The International Monetary Fund says Zambia’s proposals are poorly designed and can end up causing more damage. The IMF has maintained that Zambia’s debt is unsustainable
IMF TRANSCRIPT ON ON ZAMBIA 21 MAY 2020
Lots and lots of questions about Zambia. Matt Hills, of Bloomberg, who is in Maputo — hi, Matt. Matthew Lee, our friend in New York, Laura Gardner Cuesta, again, questions as follows: broadly, on Zambia’s — the state of the status of discussions with the IMF, Zambia’s debt, how can it be made sustainable? Matt Hill, of Bloomberg, asking about, again, Zambia’s debt, as unsustainable, how can we deal with that? Matthew Lee, status of the talks, the sustainability of Zambia’s debt, is it likely to receive IMF help? Can you confirm? Zambia’s Finance Minister says it has applied to the IMF for an RCF, or rapid credit facility. So, oh, and by — Eric Martin, of Bloomberg, too. Lots of questions on Zambia today. Let me try and get to those.
Yes, I can confirm the Zambian authorities have requested emergency assistance from its international partners, including the Fund. This comes in addition to an earlier request from Zambia for fund support for their economic reform program, more broadly. Any IMF financial support, including emergency financing, is contingent on steps to restore debt sustainability. So, I’m coming to answer the questions. As indicated in last year’s Article IV consultation with Zambia, and as published in the report, there, for you to look at, Zambia’s public debt is on an unsustainable path, under current policies, as the Minister said in February, and we note the government’s commitment to restore debt sustainability through fiscal policy adjustment and debt management. So, that’s where it stands.
Let me also say this to try and help and explain the context. It’s the Fund’s role to help countries address their medium-term viability, economic viability, and we are always and everywhere prepared to perform this role. That’s what we do. Our rules are there to help us keep a laser-like focus on designing programs that will work to help the country escape its problems, and they reflect decades of experience, really, of what works and what does not. So, I say that because particular care must be taken in unsustainable debt situations. Why? Because a poorly designed program can make matters worse for a country and its citizens. So, it’s important to get that right, and with strong commitments and actions, by a country and its creditors, a way forward can be found, which we can support, and, again, we always try to make that happen as soon as possible. You know, I won’t speak for other international institutions, but I know they are as dedicated as we are to resolving problems, and, again, more recently, in the case of Zambia, the authorities have expressed their intention to restructure Zambia’s debt, and, in this context, to hire debt advisors.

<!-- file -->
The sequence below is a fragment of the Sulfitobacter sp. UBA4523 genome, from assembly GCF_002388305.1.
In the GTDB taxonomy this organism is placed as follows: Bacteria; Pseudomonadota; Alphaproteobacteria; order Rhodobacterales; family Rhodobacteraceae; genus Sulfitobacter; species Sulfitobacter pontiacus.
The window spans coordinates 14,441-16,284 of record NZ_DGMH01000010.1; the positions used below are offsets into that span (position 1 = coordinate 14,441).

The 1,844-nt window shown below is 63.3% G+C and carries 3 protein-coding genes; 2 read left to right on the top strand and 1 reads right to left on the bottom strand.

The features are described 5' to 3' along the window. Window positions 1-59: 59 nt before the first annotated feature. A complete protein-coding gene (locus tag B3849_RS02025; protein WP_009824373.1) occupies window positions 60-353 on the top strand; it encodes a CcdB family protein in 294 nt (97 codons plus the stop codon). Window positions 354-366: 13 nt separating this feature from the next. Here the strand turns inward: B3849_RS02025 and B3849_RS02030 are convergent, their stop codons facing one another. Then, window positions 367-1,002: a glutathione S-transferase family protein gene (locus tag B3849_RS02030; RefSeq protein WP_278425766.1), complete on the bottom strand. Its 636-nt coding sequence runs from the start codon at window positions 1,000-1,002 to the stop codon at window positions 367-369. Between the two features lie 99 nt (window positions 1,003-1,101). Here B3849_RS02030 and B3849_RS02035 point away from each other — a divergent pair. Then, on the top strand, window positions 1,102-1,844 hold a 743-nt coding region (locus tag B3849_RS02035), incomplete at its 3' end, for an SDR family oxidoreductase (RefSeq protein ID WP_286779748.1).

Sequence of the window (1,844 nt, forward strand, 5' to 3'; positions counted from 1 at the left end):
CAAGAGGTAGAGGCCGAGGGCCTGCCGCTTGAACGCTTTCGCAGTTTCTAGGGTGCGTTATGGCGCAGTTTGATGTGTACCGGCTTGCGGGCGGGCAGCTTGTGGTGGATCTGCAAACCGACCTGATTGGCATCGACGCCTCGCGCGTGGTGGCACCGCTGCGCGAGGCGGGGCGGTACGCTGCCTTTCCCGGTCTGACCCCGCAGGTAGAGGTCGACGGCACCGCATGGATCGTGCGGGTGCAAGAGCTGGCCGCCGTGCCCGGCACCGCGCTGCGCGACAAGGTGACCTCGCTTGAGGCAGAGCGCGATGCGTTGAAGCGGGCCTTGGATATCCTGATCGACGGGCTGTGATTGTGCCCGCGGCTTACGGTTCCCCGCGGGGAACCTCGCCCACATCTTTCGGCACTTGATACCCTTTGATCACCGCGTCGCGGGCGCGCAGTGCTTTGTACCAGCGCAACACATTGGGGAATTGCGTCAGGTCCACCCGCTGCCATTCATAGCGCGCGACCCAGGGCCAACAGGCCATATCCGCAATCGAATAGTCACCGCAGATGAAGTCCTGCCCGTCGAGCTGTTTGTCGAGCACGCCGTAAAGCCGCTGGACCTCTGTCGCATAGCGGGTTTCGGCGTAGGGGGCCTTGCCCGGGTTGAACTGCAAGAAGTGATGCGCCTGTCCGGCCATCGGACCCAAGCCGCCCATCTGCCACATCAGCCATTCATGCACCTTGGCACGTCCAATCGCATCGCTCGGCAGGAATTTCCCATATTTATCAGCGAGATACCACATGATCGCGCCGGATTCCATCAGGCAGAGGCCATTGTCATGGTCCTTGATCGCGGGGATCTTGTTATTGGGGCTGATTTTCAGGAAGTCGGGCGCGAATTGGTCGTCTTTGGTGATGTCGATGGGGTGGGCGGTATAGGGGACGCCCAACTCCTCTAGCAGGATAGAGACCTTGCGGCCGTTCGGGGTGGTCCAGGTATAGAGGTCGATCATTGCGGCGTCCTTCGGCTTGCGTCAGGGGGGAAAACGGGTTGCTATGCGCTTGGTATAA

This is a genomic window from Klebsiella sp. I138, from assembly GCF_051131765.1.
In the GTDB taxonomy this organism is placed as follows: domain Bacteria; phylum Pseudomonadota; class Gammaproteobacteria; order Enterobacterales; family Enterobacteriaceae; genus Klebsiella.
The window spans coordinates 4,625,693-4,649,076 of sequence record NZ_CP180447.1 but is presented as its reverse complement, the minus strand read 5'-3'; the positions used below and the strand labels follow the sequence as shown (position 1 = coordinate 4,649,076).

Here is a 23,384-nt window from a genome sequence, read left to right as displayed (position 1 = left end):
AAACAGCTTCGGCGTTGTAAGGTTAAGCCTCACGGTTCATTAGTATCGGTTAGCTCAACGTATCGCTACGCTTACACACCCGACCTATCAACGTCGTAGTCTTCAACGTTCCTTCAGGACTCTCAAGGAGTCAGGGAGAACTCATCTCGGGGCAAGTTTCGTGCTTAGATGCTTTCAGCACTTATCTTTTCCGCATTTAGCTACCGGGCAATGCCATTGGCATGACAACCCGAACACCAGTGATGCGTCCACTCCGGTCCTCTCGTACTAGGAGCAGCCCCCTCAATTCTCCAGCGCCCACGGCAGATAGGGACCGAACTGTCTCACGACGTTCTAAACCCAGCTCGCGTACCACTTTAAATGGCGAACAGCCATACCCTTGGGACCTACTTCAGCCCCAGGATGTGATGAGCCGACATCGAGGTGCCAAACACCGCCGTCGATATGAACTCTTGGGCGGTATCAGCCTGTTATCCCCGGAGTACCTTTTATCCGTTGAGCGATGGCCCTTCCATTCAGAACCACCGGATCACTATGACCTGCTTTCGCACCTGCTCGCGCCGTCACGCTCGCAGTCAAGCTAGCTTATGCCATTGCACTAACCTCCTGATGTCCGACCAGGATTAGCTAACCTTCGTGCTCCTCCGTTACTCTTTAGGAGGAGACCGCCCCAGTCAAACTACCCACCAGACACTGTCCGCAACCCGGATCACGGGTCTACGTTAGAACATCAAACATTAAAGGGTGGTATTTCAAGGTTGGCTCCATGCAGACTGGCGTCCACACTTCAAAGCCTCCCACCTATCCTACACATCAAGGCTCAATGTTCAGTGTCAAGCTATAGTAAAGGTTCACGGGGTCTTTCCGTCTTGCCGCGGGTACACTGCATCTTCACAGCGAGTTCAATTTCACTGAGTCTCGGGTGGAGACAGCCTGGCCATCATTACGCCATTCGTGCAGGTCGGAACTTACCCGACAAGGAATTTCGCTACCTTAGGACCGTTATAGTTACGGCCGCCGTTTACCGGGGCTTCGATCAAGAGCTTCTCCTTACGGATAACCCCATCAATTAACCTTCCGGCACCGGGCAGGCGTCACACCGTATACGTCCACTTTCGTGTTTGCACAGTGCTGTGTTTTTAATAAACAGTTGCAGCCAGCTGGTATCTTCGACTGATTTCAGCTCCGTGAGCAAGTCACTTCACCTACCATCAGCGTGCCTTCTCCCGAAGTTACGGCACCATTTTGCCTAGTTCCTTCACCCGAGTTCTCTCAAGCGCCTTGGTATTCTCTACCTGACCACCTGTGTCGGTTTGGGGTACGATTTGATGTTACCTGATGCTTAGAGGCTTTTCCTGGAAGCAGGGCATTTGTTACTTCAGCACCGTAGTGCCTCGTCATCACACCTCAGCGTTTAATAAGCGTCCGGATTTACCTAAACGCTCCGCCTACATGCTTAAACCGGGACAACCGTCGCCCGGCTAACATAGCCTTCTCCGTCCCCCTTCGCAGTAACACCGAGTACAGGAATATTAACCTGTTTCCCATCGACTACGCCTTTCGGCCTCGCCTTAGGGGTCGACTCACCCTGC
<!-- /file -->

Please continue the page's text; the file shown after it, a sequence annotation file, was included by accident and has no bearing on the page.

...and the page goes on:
So, the bottom line is, on all of that, is we continue to have active discussions with the Zambian authorities on their economic response to the pandemic, as well as their medium-term macroeconomic objectives and policies. I did go into a little bit of detail on Zambia. There were lots of questions on Zambia, and that’s why I did that.
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